UCI Claire Trevor School of the Arts - CONNECT - Fall 2021

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Anteaters in the Arts Jeffrey Lo Strives to Connect Theater with Diverse Communities By Richard Chang Since graduating from UC Irvine in 2010, Jeffrey Lo has kept busy.

He has stuffed a résumé full of accomplishments while pursuing theater in Silicon Valley — not exactly the first place you might think of when it comes to live theater. But he’s a San Jose native, so blazing trails at TheatreWorks Silicon Valley — where he’s director of community partnerships and casting — comes natural to him. Now he’s making waves in the greater San Francisco Bay Area theater scene, as both a playwright and a director.

“I’ve been thinking about Black Lives Matter and voting rights, and efforts to try to make our country a better place.” Lo obtained dual bachelor’s degrees in drama and literary journalism at UCI. “I always reckoned myself a writer,” said the 33-year-old Filipino American. “I thought I had a talent for words. That sort of intersected when I took theater. I discovered the power of being able to have your voice, and the power of representation.” Since graduating, Lo has written numerous plays, including A Kind of 16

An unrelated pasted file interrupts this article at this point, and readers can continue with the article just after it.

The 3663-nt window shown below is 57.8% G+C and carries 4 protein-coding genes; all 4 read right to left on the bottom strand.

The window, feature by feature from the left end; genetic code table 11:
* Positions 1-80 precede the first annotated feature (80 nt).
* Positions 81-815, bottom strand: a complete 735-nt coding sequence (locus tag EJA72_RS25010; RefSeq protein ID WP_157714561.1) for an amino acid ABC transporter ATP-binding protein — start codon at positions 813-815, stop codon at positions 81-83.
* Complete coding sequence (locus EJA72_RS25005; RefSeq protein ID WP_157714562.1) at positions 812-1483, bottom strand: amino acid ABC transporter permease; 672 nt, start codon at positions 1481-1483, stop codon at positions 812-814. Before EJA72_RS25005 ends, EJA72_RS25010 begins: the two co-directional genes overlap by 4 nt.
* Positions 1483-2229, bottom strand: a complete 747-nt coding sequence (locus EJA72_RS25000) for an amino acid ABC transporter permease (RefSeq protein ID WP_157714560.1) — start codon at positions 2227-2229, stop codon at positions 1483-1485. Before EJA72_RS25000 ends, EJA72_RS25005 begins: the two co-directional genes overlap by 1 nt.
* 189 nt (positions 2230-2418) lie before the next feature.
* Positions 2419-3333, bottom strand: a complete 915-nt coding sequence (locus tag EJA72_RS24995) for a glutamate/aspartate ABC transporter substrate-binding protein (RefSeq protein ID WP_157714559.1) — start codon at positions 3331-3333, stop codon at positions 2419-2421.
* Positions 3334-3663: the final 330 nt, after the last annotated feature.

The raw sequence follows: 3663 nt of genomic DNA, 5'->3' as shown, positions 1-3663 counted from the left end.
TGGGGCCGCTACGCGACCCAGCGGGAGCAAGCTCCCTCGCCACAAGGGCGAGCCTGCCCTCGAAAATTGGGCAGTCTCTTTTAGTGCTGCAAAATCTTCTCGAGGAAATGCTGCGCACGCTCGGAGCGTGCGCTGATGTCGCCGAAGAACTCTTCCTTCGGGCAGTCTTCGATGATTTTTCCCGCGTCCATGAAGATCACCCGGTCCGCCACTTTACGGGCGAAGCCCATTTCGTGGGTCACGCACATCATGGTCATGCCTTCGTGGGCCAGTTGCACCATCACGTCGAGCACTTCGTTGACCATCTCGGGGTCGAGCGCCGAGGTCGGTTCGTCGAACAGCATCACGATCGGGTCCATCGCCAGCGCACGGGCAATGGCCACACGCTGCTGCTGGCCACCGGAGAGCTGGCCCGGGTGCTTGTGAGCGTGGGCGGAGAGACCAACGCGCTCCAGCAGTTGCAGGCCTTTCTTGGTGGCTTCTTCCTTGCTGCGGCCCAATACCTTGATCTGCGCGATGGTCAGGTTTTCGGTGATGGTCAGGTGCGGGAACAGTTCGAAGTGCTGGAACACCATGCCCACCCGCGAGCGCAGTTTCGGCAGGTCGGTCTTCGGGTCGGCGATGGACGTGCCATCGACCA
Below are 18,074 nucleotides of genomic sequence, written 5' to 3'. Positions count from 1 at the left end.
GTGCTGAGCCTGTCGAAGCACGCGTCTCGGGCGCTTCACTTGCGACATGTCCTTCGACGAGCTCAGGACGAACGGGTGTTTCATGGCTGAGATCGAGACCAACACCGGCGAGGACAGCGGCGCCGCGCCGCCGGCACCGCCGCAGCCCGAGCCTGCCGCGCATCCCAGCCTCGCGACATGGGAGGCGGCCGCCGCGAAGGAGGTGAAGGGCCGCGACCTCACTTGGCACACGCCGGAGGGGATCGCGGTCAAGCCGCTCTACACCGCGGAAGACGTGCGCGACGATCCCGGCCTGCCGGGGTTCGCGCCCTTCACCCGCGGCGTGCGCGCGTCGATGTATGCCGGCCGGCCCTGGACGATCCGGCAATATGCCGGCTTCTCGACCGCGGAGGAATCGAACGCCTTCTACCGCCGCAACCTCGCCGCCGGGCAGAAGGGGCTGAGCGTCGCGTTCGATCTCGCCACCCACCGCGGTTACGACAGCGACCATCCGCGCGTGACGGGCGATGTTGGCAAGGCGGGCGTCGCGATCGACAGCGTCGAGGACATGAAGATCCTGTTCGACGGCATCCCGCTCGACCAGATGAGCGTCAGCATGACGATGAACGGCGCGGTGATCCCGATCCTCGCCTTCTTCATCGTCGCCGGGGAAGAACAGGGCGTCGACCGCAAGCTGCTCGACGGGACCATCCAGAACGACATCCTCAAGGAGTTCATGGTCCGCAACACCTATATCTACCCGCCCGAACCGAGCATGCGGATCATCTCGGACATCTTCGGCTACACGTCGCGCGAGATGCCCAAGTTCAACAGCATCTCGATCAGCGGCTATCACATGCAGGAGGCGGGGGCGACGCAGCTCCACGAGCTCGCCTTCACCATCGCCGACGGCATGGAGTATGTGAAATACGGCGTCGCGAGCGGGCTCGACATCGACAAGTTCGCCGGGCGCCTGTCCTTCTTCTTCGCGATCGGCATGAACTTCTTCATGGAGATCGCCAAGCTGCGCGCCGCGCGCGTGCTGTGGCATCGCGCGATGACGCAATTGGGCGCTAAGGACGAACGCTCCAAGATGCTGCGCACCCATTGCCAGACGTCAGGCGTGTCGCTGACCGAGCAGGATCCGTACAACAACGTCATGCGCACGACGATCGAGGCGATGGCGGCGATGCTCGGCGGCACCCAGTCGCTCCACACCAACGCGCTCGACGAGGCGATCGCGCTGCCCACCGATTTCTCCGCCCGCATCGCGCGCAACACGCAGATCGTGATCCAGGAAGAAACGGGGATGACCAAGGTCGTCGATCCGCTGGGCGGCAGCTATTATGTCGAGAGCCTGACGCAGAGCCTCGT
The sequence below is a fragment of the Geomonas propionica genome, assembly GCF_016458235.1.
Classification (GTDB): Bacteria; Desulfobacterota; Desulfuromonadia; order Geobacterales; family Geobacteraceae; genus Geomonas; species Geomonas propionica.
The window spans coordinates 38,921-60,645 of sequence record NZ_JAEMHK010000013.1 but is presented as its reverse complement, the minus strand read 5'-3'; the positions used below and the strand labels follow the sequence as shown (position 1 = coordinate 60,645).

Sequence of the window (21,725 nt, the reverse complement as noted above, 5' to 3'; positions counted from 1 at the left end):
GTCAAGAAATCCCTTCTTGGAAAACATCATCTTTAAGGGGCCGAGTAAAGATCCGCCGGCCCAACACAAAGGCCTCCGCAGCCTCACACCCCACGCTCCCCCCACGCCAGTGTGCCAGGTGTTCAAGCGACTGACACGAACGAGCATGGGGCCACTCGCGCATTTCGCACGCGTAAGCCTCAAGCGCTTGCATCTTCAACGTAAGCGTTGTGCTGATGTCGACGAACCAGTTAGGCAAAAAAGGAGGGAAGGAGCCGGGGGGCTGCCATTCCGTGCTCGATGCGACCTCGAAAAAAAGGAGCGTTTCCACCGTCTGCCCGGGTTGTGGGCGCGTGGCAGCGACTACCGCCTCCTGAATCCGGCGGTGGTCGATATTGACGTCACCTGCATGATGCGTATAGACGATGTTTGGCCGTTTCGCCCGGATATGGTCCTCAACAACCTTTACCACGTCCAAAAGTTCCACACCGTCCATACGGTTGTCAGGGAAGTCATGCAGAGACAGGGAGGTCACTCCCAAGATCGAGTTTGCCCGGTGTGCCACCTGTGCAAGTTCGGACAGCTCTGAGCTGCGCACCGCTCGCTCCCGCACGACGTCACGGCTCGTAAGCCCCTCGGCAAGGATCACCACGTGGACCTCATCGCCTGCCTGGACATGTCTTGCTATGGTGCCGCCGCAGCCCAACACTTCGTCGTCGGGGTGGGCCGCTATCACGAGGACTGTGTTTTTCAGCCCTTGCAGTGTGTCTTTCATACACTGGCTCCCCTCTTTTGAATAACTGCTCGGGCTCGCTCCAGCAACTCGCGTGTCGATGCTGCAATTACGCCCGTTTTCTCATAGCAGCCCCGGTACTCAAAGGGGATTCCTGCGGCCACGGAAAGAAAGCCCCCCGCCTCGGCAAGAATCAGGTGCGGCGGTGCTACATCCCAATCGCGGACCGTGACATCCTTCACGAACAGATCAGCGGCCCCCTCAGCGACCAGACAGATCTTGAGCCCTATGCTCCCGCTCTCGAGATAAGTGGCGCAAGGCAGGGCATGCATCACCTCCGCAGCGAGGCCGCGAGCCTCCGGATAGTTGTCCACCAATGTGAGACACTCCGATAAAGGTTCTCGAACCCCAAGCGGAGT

Sad Love Story, Dealing Dreams and Writing Fragments Home, which was a finalist for the Bay Area Playwrights Festival and a semifinalist for the National Playwrights Conference at the Eugene O’Neill Theater Center in Connecticut. He has also directed several performances across the Bay Area. Other accolades include the Leigh Weimers Emerging Artist Award, the Emerging Artist Laureate by the Arts Council Silicon Valley and the Theatre Bay Area Directors’ Titan Award. Plus, he has directed and written meaningful works in times of COVID-19 and social unrest and awakening. He just finished directing Hold These Truths, a one-man play by Jeanne Sakata about Gordon Hirabayashi, a Japanese American who resisted incarceration during World War II and fought the executive order all the way to the Supreme Court. Hold These Truths had successful runs at the San Francisco Playhouse and Capital Stage in Sacramento — the first live productions at each theater after the coronavirus pandemic shut down live, indoor events for more than a year. “We’re telling a very human story about someone who fought for what he believed in” and ultimately won, Lo said during a Zoom interview. “Why are we telling that story now?